We're not quite a s popular as these folks, but we do eat.
Sitting around the lunch table as we do, the simple fact is that we are a suspicious bunch.  The modern world of education has conditioned us to the readily understood reality that there is more to most things than meets the eye.  Most “reforms”  have some underlying motivation or are far more complex than they appear on the surface.   The devil is in the details.  What on paper and in public is represented as a great idea is seldom as advertised.  Hard to argue against the intended effects of No Child Left Behind.  Hard that is until you stop and ask a seasoned teacher.  One who is willing to share an honest and open opinion based on years of feet on the ground experience. This often occurs when they are at ease, like during lunch.  Many things in education lack the necessary transparency to avoid missteps and problems.  SOL tests and their development, state and local education budgets, Value added, common core standards, tenure reform,  are among those that could use a little fresh air.  Such is also the case for the basement where we work.    If we are one thing in the basement at lunch I think we could be described as open and honest.  Brutally so.  So today’s post is an effort to shed some light on what happens when we discuss happenings between bites at lunch.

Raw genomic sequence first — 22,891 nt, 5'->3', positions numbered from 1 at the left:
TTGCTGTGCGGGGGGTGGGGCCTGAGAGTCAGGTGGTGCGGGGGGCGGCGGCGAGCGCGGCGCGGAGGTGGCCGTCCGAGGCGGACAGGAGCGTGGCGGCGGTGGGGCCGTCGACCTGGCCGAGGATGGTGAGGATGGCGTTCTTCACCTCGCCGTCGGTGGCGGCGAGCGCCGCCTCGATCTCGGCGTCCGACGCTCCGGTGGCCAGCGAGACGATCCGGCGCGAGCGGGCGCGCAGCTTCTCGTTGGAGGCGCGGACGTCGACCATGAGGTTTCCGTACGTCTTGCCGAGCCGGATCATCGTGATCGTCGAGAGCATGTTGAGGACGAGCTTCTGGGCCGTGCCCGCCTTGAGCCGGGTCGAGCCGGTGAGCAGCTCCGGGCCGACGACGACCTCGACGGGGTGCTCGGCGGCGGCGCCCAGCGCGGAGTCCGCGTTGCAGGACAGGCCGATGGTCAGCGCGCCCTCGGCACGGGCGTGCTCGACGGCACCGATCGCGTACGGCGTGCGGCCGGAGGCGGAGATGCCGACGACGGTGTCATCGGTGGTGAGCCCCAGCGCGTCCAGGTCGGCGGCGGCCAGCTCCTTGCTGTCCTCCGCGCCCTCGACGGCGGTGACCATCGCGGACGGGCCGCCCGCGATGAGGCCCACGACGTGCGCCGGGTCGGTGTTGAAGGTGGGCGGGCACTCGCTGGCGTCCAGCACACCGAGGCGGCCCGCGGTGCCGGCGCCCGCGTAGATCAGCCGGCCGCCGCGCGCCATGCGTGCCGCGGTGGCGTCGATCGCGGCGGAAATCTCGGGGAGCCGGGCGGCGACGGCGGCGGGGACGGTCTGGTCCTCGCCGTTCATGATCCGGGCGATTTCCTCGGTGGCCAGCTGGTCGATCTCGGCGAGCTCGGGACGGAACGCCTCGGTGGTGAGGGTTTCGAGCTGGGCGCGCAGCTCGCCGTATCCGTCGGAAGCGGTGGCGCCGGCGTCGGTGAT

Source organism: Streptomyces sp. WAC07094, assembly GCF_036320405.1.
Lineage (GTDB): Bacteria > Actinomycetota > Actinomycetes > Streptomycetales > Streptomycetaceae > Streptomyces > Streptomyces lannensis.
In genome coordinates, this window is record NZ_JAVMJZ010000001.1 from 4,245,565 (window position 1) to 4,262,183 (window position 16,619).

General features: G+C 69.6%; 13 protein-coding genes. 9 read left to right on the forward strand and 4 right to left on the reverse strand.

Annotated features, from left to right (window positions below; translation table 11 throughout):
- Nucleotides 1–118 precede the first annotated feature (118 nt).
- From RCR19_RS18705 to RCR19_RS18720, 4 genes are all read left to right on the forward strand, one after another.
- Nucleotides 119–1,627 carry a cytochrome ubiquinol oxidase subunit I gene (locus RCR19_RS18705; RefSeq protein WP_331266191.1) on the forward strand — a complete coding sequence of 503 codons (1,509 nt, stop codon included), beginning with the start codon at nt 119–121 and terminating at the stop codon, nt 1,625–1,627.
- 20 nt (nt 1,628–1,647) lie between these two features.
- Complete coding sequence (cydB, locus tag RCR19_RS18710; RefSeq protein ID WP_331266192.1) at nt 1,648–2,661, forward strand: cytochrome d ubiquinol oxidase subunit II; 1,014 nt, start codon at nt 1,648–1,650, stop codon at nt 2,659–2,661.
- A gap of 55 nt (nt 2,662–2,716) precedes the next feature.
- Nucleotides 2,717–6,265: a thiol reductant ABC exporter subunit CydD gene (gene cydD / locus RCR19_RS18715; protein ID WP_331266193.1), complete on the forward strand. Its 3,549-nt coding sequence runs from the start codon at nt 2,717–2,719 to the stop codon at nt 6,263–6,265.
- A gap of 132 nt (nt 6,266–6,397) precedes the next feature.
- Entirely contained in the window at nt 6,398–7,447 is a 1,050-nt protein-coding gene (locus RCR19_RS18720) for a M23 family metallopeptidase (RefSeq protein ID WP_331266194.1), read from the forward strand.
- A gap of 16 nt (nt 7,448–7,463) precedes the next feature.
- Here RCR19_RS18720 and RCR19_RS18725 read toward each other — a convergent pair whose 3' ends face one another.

Teacher #1 only eats only "juice"
As background, you must know that whenever teachers hear about new plans or mandates there is an immediate rush to explain things.  As experienced teachers we are now programmed to execute a well-established analysis of the unforeseen consequences for most new ideas. It is hard to explain since we by our very nature are not completely cynical.  Our lunch crew is no different.  Most teachers' work or lunch rooms have negativity in excess.  Not us.  In an effort to offer the outside world transparency here is how it might play out.    For the purposes of illustration I will abridge and refine the dialogue.   This not an effort to avoid transparency,  just protect the innocent…or at least those that eat lunch with us.    It also will help you to follow the sometimes odd and rapidly shifting conversation.